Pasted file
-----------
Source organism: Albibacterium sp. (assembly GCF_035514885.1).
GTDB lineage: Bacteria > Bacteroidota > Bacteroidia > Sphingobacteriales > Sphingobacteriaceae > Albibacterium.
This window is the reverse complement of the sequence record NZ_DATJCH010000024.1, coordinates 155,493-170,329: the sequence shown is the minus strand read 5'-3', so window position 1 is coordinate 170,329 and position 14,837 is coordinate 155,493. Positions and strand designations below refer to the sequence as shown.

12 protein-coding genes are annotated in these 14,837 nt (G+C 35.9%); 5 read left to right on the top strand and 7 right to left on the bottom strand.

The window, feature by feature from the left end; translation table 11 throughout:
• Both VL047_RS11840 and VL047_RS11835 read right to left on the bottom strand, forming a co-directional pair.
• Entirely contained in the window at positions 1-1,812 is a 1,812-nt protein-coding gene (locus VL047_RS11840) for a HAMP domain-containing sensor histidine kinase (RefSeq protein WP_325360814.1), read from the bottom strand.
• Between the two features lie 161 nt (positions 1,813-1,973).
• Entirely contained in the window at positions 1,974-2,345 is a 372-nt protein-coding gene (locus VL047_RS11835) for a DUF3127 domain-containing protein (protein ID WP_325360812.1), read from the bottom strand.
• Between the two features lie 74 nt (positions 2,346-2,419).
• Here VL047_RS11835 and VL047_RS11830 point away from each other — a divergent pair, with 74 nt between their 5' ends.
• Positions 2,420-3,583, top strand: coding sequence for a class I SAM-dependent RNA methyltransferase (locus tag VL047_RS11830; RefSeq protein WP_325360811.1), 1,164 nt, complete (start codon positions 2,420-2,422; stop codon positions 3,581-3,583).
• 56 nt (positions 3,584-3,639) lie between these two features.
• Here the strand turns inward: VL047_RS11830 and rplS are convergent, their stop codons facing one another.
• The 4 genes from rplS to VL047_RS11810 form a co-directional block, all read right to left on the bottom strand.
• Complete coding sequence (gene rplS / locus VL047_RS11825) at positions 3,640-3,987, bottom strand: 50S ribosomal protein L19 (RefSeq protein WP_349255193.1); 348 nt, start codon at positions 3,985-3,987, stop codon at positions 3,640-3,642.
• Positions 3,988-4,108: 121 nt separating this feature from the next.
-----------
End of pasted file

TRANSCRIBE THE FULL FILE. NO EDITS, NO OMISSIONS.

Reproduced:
Source organism: Albibacterium sp. (assembly GCF_035514885.1).
GTDB lineage: Bacteria > Bacteroidota > Bacteroidia > Sphingobacteriales > Sphingobacteriaceae > Albibacterium.
This window is the reverse complement of the sequence record NZ_DATJCH010000024.1, coordinates 155,493-170,329: the sequence shown is the minus strand read 5'-3', so window position 1 is coordinate 170,329 and position 14,837 is coordinate 155,493. Positions and strand designations below refer to the sequence as shown.

12 protein-coding genes are annotated in these 14,837 nt (G+C 35.9%); 5 read left to right on the top strand and 7 right to left on the bottom strand.

The window, feature by feature from the left end; translation table 11 throughout:
• Both VL047_RS11840 and VL047_RS11835 read right to left on the bottom strand, forming a co-directional pair.
• Entirely contained in the window at positions 1-1,812 is a 1,812-nt protein-coding gene (locus VL047_RS11840) for a HAMP domain-containing sensor histidine kinase (RefSeq protein WP_325360814.1), read from the bottom strand.
• Between the two features lie 161 nt (positions 1,813-1,973).
• Entirely contained in the window at positions 1,974-2,345 is a 372-nt protein-coding gene (locus VL047_RS11835) for a DUF3127 domain-containing protein (protein ID WP_325360812.1), read from the bottom strand.
• Between the two features lie 74 nt (positions 2,346-2,419).
• Here VL047_RS11835 and VL047_RS11830 point away from each other — a divergent pair, with 74 nt between their 5' ends.
• Positions 2,420-3,583, top strand: coding sequence for a class I SAM-dependent RNA methyltransferase (locus tag VL047_RS11830; RefSeq protein WP_325360811.1), 1,164 nt, complete (start codon positions 2,420-2,422; stop codon positions 3,581-3,583).
• 56 nt (positions 3,584-3,639) lie between these two features.
• Here the strand turns inward: VL047_RS11830 and rplS are convergent, their stop codons facing one another.
• The 4 genes from rplS to VL047_RS11810 form a co-directional block, all read right to left on the bottom strand.
• Complete coding sequence (gene rplS / locus VL047_RS11825) at positions 3,640-3,987, bottom strand: 50S ribosomal protein L19 (RefSeq protein WP_349255193.1); 348 nt, start codon at positions 3,985-3,987, stop codon at positions 3,640-3,642.
• Positions 3,988-4,108: 121 nt separating this feature from the next.